Outlook: The Gophers are the WCHA coaches' preseason pick to win the league title and are ranked third in the first USCHO and USA Today/USA Hockey Magazine polls of the new season. But this is a Gopher team with a much different look. Minnesota lost 70 percent (120 goals) of its offensive production through graduation or players centralizing on their respective Olympic teams, so it will ask a lot of its highly touted freshmen like Zumwinkle and Gulstene and increased production from Piazza, Agnew and Cara Piazza. "They have a great opportunity to make an impact," said Frost.
Coach: Maura Crowell, third season
Last season: 25-7-5 (19-5-4-1), finished in third place in the WCHA, reached the championship game and lost to Wisconsin in the Final Face-Off and then lost to Minnesota in the NCAA quarterfinals.
Key losses: Lara Stalder, the WCHA Player of the Year and a top-3 finalist for the Patty Kazmaier Memorial Award, who scored 23 goals and 56 points, and Ashleigh Brykaliuk (17-28=45) graduated, along with WCHA Defenseman of the Year Sidney Morin (8-16=24). Additionally, goalie Maddie Rooney, the MVP of the Final Face-Off last season, is away from school while playing for Team USA in preparation for the 2018 Winter Olympics. The graduating UMD seniors accounted for 81 of UMD's 110 goals last season. In addition, Brooklynn Schugel, who had five goals as a freshman last season, will miss this season with a torn anterior cruciate injury.
Key returnees: Senior Katerina Mrázová, who had nine goals and 12 assists for 21 points last season, and sophomore Sydney Brodt (8-13=21) return, along with Swedish Olympian Michelle Löwenhielm. Senior Jessica Healey and sophomore Jayln Elmes are back on the blue line.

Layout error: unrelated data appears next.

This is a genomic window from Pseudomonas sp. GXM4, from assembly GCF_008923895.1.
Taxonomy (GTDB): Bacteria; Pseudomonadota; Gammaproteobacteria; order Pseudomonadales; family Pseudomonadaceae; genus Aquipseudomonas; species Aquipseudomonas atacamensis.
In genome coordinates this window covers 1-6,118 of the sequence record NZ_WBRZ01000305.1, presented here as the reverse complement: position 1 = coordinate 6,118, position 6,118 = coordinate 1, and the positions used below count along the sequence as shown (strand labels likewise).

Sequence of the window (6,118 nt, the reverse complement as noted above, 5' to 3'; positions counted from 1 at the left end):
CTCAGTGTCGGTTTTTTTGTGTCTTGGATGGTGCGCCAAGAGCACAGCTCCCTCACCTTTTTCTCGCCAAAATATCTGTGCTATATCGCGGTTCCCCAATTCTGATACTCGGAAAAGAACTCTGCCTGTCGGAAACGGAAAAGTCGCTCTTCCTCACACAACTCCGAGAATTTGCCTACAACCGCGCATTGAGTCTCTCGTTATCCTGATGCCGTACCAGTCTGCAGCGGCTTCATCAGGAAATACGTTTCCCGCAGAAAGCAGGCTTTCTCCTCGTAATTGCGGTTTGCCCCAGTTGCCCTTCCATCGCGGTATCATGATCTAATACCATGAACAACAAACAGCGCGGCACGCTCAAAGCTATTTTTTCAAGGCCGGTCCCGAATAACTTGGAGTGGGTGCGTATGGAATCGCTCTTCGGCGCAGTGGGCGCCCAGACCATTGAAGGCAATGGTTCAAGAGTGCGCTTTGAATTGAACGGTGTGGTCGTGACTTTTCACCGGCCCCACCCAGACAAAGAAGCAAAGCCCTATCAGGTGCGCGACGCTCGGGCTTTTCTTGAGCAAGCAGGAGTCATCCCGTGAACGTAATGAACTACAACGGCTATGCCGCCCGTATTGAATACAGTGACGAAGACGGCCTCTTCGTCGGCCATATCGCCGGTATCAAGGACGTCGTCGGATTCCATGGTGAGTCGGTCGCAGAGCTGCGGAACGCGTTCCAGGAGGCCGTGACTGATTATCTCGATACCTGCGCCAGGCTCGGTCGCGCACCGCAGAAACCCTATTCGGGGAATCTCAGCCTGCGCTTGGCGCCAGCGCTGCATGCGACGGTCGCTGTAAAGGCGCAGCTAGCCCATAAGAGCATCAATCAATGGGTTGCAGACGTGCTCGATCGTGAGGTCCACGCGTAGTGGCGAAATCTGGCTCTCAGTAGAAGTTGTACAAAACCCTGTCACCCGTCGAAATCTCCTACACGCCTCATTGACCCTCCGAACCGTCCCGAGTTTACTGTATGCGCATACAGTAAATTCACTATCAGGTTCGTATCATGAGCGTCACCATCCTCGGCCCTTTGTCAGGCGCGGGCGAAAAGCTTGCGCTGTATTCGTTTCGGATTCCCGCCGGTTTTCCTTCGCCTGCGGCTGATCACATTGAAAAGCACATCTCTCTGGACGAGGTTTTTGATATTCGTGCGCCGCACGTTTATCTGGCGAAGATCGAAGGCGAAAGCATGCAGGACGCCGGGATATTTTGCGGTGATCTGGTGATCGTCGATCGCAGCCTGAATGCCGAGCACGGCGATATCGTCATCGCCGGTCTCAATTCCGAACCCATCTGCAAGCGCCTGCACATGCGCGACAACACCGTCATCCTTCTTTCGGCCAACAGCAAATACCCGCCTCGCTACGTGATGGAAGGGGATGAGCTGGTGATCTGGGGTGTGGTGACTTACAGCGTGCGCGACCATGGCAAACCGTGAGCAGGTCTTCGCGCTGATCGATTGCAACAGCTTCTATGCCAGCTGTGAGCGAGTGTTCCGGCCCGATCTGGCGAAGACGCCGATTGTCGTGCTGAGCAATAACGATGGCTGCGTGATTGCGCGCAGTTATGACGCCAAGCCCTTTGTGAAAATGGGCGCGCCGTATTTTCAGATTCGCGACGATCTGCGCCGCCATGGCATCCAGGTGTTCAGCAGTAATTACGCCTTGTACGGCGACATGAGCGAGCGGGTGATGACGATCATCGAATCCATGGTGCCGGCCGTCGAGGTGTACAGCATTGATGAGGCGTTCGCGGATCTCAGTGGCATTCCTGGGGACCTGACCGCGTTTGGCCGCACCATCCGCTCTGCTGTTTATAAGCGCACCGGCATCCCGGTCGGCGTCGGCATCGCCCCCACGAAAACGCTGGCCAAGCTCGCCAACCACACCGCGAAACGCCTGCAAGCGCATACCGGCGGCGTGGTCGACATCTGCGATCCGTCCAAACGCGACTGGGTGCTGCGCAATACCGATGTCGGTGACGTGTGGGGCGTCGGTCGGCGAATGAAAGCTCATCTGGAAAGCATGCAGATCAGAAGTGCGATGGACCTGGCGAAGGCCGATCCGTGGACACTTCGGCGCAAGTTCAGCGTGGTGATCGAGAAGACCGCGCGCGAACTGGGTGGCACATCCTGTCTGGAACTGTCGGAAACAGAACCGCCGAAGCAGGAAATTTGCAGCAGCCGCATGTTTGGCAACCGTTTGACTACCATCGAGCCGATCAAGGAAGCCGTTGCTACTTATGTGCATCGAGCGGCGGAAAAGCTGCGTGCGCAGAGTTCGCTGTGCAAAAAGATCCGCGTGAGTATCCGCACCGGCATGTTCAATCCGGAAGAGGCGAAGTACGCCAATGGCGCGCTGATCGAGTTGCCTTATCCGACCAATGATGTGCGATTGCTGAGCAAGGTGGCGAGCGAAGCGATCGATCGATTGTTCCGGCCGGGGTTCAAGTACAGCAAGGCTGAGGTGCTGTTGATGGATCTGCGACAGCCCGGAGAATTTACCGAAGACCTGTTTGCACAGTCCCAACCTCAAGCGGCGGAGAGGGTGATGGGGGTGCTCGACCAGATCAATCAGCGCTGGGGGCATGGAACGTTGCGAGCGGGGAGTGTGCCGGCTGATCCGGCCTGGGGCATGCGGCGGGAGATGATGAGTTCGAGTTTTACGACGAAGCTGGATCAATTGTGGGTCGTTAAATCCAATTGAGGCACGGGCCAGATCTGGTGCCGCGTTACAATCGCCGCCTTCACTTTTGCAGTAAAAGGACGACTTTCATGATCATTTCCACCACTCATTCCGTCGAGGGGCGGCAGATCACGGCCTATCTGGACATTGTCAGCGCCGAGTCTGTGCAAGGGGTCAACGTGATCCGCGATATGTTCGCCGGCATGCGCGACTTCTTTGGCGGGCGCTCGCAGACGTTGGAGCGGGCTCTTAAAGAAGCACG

Top newcomers: UMD has 12 new players, including 10 freshmen – the second-biggest freshman class in program history. The Bulldogs added Ryleigh Houston, a member of the all-WCHA rookie team last season at North Dakota with eight goals and 18 assists for 26 points, while Minnesota Duluth also picked up arguably UND's top recruit, Ashton Bell, who spent time at Canada's Development Camp in August. Both are expected to make a big impact on the Bulldogs front line, where seven total forwards will be rookies. UMD also added ex-Mercyhurst goalie Jessica Convery, who transferred over the summer for her senior season. "I didn't see that coming when trying to figure this out," admitted Crowell, who said Catherine Johnson and Hanna Markel will also compete for the job between the pipes.
Outlook: Crowell was named WCHA and national coach of the year after the Bulldogs reached the NCAA tournament, won 25 games and regained national prominence last season. Now she faces the challenges of rebuilding with many new faces on her staff (assistant coach Chris Connelly resigned just days before the season opener) and in her lineup. The Bulldogs were picked to finish in a tie for third by WCHA coaches and are nationally ranked again in preseason polls, so hockey folks believe UMD can find a goalie, reshuffle its lineup to find some goal scoring and be a power again in 2017-18.
Coach: John Harrington, 3rd season
Last season: 7-26-4 (4-21-3-1), finished in eighth place in the WCHA and lost to Wisconsin in the first round of the league tournament.
Key losses: Goalie Brianna Quade, who has been a presence between the pipes over the last three years and finished fifth all-time in most saves in school history, graduated, along with defenseman Anna Fiegert.